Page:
Groupe d’études et de recherche en analyse des décisions

Deep structured teams: A game-theoretic approach towards large-scale multi-agent systems and parametric reasoning

Jalal Arabneydi Université Concordia, Canada

Jalal Arabneydi

In recent years, deep learning and deep reinforcement learning have been astonishingly successful in outperforming classical results in some complex applications such as natural language processing, image processing and Atari games. However, with all the recent progresses, there are still some important challenges that need to be addressed such as reliability, scalability, explainability and robustness of the AI algorithms, to name only a few.

As an attempt to address some of the above shortcomings, it is critical to start thinking about a new set of problems called deep planning, where the objective is to study deep structured models parametrically (irrespective of the underlying data sets). On the other hand, deep planning is a difficult problem, in general, and that is why it has not received much attention so far. To this end, we introduce a novel class of tractable deep planning algorithms for sequential decision making in large-scale decentralized multi-agent systems called deep structured team (DST).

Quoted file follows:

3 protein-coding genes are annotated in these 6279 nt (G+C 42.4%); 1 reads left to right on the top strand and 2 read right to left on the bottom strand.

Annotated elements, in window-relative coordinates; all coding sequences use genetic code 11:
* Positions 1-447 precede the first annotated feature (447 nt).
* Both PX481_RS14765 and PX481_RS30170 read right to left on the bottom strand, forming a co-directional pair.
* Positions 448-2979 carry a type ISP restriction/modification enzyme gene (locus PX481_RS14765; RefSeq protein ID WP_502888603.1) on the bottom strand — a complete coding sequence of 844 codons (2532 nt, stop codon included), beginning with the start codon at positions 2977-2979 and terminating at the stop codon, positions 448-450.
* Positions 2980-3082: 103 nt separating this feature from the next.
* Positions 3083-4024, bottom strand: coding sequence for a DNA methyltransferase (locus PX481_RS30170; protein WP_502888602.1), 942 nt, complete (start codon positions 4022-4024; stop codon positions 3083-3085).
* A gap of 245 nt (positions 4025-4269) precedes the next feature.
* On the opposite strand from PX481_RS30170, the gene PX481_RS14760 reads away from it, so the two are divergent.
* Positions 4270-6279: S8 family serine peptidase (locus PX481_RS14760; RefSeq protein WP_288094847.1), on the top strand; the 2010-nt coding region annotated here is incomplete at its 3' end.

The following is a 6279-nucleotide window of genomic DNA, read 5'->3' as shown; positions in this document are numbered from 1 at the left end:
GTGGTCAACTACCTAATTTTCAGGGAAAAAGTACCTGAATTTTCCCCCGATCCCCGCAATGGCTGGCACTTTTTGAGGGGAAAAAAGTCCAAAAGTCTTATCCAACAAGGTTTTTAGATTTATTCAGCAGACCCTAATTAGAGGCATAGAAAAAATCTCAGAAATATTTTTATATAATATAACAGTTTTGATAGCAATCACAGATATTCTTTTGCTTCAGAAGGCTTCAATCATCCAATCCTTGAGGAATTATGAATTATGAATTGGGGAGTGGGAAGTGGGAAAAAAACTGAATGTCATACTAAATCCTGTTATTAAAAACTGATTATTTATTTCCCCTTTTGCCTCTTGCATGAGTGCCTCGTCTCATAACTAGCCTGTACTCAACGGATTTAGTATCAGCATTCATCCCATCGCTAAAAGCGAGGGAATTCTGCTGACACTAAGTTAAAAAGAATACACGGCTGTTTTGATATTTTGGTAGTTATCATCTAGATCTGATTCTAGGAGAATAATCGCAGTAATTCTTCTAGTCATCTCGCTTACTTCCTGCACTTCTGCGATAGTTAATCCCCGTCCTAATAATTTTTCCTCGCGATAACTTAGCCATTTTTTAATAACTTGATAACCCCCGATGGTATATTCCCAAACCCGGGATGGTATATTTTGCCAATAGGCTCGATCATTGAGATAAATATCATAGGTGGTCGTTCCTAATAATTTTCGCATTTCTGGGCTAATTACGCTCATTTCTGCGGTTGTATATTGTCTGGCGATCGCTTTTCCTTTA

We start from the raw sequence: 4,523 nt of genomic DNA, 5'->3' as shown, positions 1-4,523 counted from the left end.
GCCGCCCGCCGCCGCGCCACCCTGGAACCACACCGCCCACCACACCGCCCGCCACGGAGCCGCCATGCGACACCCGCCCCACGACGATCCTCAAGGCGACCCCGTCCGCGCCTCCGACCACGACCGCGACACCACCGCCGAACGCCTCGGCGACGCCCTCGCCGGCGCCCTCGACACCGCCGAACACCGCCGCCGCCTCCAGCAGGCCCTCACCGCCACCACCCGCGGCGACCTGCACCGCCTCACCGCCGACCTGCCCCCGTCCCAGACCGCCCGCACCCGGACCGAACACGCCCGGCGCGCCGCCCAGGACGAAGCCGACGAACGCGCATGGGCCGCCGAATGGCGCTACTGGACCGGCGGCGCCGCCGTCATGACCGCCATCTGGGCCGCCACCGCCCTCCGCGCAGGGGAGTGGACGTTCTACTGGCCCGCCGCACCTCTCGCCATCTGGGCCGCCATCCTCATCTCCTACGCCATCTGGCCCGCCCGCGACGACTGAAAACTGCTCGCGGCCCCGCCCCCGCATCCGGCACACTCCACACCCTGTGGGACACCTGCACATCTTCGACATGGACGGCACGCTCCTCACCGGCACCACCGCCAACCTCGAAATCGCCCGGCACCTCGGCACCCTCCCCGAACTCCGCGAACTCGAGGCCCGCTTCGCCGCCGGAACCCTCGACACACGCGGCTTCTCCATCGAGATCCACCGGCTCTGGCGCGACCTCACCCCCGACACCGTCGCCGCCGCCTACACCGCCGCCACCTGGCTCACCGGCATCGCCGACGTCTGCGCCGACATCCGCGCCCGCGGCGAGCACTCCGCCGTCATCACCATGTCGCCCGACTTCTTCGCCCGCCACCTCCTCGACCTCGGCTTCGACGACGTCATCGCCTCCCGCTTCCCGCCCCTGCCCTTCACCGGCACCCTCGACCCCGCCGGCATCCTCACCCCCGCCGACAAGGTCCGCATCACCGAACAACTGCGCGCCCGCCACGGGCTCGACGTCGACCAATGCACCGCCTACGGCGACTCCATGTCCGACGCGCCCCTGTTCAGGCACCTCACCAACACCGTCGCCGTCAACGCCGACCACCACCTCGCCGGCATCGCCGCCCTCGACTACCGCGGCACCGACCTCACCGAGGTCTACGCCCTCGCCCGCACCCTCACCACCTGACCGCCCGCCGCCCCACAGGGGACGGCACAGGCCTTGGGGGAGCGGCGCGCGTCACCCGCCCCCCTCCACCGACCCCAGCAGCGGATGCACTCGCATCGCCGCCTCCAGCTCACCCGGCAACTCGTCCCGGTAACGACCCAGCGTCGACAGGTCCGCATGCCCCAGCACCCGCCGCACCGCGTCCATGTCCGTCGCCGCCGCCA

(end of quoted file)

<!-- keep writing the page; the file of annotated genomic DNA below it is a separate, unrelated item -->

In DSTs, agents wish to collaborate to minimize a common cost function while they are coupled in dynamics, cost function and information through a set of linear regressions of the states and actions of all agents. The salient feature of DSTs is that their computational complexity is amenable to the number of agents. In this talk, we present some theoretical results involving Markov chain models, linear quadratic regulators, Kalman filters, reinforcement learning, constrained optimization, global convergence of policy gradient methods, mean-field approximation, minmax optimization and risk-sensitive cost function. In addition, we illustrate the efficacy of the theoretical results by a few toy examples including (a) cyber-physical attacks in swarm robotics, (b) resource allocation in communication networks, (c) integration of renewable energies in power grids, and (d) control of pandemics. If time permits, we extend DSTs to non-cooperative games, where agents play a non-zero sum game.


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